By Dr. David A. Summers, Curators’ Professor at Missouri University of Science & Technology
Over the past 30 years, abrasive waterjet cutting has become an increasingly useful tool for cutting a wide range of materials of varying thickness and strength. However, as the range of applications for the tool has grown, so the requirements for improved performance have also risen. Before being able to make a better quality cut, there had to be a better understanding of how abrasive waterjet cutting works so that the improvements could be made.
This understanding has not been easy to develop since there are many different factors that all affect how well the cutting process takes place. Consider, first of all, the process of getting the abrasive up to the fastest speed possible. And for the purpose of discussion, I am going to use a “generic” mixing chamber and focusing tube nozzle for the following discussion.
As high-pressure water flows through the small orifice (which in the sketch was historically made of sapphire), it enters a larger mixing chamber and creates a suction that will pull abrasive into the mixing chamber through the side passage. That side passage is connected through a tube to a form of abrasive feed mechanism that I will not discuss in detail today.
However, the abrasive does not flow into the mixing chamber by itself. Rather it is transported into the mixing chamber using a fluid carrier. In the some of the earliest models of abrasive waterjet systems, water was used as the carrier fluid to bring the abrasive into the mixing chamber. This, as a general rule, turned out to be a mistake.
The problem is that, within the mixing chamber, the energy that comes into the chamber with the high-pressure water has to mix not only with the abrasive but also with the fluid that carried the abrasive into the chamber. Water is heavier than air, and so if water is the carrier fluid, then it will absorb more of the energy that is available with the result that there is less for the abrasive, which – as a result – does not move as quickly and therefore does not cut as well. The principle was first discussed by John Griffiths at the 2nd U.S. Waterjet Conference, although he was discussing abrasive use in cleaning at the time.
Note that this is not the same as directly mixing the abrasive into the waterjet stream under pressure – abrasive slurry jetting – which I will discuss in later posts.
The difference between the two ways of bringing the abrasive to the mixing chamber is clear enough that almost from the beginning, only air has been considered as the carrier to bring the abrasive into the mixing chamber. However, there is the question as to how much air is enough, how much abrasive should be added and how effectively the mixing process takes place.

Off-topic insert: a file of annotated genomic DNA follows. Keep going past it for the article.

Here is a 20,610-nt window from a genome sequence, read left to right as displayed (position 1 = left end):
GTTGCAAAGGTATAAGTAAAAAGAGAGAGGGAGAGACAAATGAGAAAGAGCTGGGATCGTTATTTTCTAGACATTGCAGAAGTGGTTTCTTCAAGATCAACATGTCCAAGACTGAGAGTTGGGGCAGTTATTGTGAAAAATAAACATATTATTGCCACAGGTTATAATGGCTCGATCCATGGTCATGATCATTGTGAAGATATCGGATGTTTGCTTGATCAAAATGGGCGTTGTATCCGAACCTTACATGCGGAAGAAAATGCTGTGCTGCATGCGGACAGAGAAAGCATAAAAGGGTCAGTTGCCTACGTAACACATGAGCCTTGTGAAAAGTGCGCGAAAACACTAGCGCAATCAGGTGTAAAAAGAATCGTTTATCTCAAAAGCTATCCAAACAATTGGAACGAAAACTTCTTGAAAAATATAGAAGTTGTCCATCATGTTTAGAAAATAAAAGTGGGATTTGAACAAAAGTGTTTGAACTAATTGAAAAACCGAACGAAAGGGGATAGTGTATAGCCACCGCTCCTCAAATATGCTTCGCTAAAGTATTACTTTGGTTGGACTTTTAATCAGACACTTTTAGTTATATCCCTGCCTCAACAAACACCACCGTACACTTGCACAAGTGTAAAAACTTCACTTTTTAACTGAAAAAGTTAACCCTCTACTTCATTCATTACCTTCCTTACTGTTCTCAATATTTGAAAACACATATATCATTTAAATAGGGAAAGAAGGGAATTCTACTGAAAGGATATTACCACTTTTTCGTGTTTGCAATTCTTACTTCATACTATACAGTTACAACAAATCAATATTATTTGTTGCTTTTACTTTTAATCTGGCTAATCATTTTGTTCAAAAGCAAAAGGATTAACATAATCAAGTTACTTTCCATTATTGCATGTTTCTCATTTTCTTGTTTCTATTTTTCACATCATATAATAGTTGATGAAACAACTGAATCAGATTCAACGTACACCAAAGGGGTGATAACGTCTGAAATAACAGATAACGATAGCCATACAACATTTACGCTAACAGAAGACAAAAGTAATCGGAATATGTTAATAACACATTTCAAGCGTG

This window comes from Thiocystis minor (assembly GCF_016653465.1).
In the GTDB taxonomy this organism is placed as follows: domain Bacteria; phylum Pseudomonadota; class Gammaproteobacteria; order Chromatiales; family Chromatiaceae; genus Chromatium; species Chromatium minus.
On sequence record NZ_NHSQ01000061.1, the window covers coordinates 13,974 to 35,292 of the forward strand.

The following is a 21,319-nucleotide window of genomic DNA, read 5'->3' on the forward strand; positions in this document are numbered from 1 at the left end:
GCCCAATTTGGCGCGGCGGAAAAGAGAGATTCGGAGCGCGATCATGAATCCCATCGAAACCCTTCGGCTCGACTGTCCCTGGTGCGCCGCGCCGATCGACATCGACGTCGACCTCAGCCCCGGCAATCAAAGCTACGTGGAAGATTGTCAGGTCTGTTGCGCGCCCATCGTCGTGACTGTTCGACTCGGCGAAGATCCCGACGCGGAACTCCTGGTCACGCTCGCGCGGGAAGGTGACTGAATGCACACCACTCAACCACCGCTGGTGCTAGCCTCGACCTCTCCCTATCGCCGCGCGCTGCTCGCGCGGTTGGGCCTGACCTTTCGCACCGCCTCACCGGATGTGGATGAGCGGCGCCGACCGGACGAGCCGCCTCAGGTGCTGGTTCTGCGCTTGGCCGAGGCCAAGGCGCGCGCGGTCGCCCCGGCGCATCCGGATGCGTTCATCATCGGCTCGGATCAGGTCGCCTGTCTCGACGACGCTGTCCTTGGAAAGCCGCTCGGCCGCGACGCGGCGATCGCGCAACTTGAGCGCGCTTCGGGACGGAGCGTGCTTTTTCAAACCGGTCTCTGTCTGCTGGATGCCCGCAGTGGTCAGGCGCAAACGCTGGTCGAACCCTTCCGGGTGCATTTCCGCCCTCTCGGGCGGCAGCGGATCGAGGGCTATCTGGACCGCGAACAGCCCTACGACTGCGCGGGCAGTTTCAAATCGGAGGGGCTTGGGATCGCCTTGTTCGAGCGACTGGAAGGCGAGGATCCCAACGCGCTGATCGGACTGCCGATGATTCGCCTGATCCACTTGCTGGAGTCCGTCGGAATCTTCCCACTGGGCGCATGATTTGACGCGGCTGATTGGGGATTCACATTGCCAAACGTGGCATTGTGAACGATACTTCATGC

In the earlier developments, the equipment available restricted the range of pressures and flow rates at which the high pressure water could be supplied, and these limits bounded early work on the subject.
One early observation, however, was that the size of the abrasive that was being fed into the mixing chamber was not the average size of the abrasive after cutting was over. (At that time steel was not normally used as a cutting abrasive). Because the fracture of the abrasive into smaller pieces might mean that the cutting process became less effective, Greg Galecki and Marian Mazurkiewicz began to measure particle sizes at different points in the process. (Galecki, G., Mazurkiewicz, M., Jordan, R., “Abrasive Grain Disintegration Effect During Jet Injection,” International Water Jet Symposium,Beijing, China, September, 1987, pp. 4-71 – 4-77.)
For example, by firing the abrasive-laden jet along the axis of a larger plastic tube (here opened to show the construction) the abrasive would, after leaving the nozzle, decelerate and settle into the bottom of the tube, without further break-up and without damage to the tube. Among other results, this allowed a measure of how fast the particles leave the nozzle, since the faster they were moving, the further they would carry down the pipe.
For one particular test, the abrasive going into the system was carefully screened to lie in the size range between 170 and 210 microns. It was then fed into a 30,000 psi waterjet at a feed rate of 0.6 lb/minute. The particles were captured after passing through the mixing chamber but before they could cut anything by using the tube shown in Figure 4. The size of the particles was then measured and plotted as a cumulative percentage adding the percentages found at each sieve size over the range to the 210 micron size of the starting particles.
The horizontal line shows the point where 50% of the abrasive (by weight) had accumulated, and the vertical line shows that this is at a particle size of 140 microns. Thus, just in the mixing process alone, energy is lost in mixing the very fast moving water with the initially much slower moving abrasive.
And, as an aside, this is where the proper choice of abrasive becomes an important part of an effective cutting operation because the distribution of the curve shown in figure 5 will change with abrasive type, size, concentration added as well as the pressure and flow rate of the nozzle through which the water enters the mixing chamber.
I will have more to discuss on this in the next post but will leave you with the following result. After we had run the tests which I just mentioned, we collected the abrasive in the different size ranges. Then we used those different size ranges to see how well the abrasive cut. This was one of the results that we found.
You will note that down to a size of around 100 microns the particle size did not make any significant difference, but that once the particle size falls below that range, then the cutting performance degrades considerably. (And if you go back to figure 5, you will note that about 30% of the abrasive fell into that size range, after the jet had left the mixing chamber).